Taking the Infinity Burial Project (IBP) as its inspiration, this essay theorizes a politics of edibility by way of decomposing the discursive boundaries erected between human bodies and environments. In particular, this essay reads the IBP as a deconstruction of another dualism—eater/eaten—that permeates and informs cultural practices from birth to burial. Mobilizing a rhetoric of carnality, the IBP decomposes the human body's relation to its environments, merging its statuses as eater and eaten. At the same time, this rhetoric of carnality also emphasizes the irreducibly productive nature of consumption as an articulatory practice in its own right. As this essay argues, a politics of edibility not only recognizes the superficiality of the body/environment and eater/eaten dichotomies but it also respects the relations generated in the wake of their deconstruction.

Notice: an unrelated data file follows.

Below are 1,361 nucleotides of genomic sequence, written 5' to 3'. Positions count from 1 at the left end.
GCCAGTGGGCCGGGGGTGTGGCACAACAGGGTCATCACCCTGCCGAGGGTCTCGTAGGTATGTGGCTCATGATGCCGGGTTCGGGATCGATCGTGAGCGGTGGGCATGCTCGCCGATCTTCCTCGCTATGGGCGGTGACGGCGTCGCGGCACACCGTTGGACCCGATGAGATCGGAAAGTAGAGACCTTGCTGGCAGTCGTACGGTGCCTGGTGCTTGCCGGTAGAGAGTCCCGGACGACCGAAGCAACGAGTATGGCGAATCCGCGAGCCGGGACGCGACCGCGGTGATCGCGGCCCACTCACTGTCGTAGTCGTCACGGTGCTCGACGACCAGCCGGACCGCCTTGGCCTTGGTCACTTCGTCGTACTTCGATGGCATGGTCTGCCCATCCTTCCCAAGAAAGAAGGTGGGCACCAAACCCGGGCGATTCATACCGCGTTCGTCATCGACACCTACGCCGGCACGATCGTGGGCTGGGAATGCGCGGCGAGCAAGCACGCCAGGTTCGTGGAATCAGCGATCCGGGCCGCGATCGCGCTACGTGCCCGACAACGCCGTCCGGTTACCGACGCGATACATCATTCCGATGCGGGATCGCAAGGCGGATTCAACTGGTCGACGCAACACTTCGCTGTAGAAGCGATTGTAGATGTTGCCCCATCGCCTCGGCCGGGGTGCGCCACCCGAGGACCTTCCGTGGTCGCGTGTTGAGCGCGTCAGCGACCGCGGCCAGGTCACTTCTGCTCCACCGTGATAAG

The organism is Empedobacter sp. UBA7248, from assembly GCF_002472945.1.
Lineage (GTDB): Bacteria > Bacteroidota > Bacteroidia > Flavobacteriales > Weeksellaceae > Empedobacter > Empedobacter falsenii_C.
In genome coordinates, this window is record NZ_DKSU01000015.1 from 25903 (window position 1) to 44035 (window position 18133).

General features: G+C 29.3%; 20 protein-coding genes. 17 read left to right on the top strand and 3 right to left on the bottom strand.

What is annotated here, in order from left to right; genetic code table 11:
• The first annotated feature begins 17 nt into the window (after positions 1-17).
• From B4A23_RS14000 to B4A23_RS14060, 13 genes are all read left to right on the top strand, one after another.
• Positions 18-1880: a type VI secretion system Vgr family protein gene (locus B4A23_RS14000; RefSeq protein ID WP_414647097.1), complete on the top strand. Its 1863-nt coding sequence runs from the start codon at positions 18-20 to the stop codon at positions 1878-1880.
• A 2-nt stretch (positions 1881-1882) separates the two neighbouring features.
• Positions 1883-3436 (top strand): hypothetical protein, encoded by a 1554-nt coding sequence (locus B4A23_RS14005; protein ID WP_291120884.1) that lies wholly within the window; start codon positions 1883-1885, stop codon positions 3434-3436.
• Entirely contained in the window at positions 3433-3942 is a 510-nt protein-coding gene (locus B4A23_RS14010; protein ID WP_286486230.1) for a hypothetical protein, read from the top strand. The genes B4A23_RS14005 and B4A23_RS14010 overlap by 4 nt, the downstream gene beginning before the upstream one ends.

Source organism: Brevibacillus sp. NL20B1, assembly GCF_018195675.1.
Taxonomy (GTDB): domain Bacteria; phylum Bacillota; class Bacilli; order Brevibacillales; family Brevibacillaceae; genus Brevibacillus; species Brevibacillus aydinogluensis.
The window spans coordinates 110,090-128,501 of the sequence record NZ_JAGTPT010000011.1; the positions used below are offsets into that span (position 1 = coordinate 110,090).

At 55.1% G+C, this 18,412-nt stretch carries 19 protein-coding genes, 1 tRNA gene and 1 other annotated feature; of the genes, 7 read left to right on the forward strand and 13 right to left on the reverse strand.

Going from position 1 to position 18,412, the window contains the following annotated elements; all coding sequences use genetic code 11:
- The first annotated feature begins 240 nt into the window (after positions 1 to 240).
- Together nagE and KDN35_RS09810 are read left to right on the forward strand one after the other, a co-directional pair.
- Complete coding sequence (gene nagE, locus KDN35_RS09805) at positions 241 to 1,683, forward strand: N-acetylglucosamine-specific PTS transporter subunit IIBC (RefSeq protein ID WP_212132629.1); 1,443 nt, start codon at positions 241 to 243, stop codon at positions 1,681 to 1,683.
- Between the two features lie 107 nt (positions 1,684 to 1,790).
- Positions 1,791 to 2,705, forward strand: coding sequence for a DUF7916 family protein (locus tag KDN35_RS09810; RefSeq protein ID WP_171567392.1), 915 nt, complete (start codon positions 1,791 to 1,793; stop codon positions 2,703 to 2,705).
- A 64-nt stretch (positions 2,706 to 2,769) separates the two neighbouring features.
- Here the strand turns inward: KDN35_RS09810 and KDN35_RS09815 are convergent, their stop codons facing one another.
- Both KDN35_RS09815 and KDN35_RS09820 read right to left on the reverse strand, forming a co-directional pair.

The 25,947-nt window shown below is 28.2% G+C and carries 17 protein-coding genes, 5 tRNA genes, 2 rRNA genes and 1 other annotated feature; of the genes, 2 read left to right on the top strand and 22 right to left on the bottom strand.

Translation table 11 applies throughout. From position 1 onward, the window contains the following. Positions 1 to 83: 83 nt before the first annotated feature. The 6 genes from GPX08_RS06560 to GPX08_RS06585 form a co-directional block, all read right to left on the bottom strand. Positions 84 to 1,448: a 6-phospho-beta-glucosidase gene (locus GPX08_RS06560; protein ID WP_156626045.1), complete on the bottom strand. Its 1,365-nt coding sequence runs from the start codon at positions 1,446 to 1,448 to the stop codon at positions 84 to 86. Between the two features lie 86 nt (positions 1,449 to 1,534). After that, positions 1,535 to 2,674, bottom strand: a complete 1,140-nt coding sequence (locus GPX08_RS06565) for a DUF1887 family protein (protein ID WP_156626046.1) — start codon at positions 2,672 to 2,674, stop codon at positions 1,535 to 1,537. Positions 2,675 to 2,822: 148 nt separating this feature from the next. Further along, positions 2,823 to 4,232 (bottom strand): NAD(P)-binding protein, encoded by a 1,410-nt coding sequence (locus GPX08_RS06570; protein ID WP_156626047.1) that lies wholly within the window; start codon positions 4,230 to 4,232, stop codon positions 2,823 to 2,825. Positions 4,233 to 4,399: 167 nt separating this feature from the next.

All Science Journal Classification (ASJC) codes
- Environmental Science (miscellaneous)
- Management, Monitoring, Policy and Law